Anyone who’s walked the PR planet for years knows that social media (and breaking news) can quickly overturn your best content plans. That’s why you and your editorial calendar must be flexible!

  1. Here are some tips from PRSA for creating and maintaining an editorial calendar:
    • When choosing a format, ask yourself these questions:
    • Will you be using an editorial calendar for both traditional PR activities (press releases, TV interviews, etc.) and for online content you create (blog posts, Facebook Live, etc.)?
    • Will you need separate content calendars for calls-to-action, keywords and generating leads?
    • Do you prefer a weekly, monthly or quarterly calendar?
    • Is the calendar visually appealing and easy to organize and revise?
    • Will your team communicate online via Slack or are you a solopreneur who prefers a paper calendar?
    • Do you need a dashboard-style content calendar that has separate fields for deadlines, reviews, sales-campaign collaborations, departmental/client approvals and publishing dates? Agencies, corporate communicators and larger teams typically use these.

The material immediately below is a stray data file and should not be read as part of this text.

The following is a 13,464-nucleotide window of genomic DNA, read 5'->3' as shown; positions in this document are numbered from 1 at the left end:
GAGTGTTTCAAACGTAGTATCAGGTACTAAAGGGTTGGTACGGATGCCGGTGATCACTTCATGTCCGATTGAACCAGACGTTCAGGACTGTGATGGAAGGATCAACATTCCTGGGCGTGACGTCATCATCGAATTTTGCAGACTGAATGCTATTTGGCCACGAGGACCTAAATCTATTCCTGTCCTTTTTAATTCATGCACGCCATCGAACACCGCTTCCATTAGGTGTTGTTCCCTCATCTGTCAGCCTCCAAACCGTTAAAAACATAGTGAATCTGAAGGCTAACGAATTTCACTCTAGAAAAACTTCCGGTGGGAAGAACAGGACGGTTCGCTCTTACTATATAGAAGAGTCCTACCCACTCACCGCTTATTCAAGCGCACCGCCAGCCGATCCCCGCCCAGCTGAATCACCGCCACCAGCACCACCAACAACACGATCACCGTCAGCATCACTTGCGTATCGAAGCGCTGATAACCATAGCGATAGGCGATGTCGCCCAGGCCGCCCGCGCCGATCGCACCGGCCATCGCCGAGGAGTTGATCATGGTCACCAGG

• Is the calendar simple, realistic and structured for maximum efficiency?
  2. Once you’ve chosen your template, mark special dates, events and occurrences on your calendar. There are four types of content to plan for:
    • Date-Specific Content (known that likely won’t change)
    • Evergreen Content (not tied to a particular day and can be used any time of year)
    • Breaking News (this can’t be planned, but it’s still important because it gives you opportunities for prominent placements and can help build credibility with reporters)
    • Repurposed Content (peruse past content and pick out your most popular stories/posts).

In the end, the right calendar format, organization, and a willingness to think nimbly can attract exciting content opportunities.

Source: PRsay on PRSA.org

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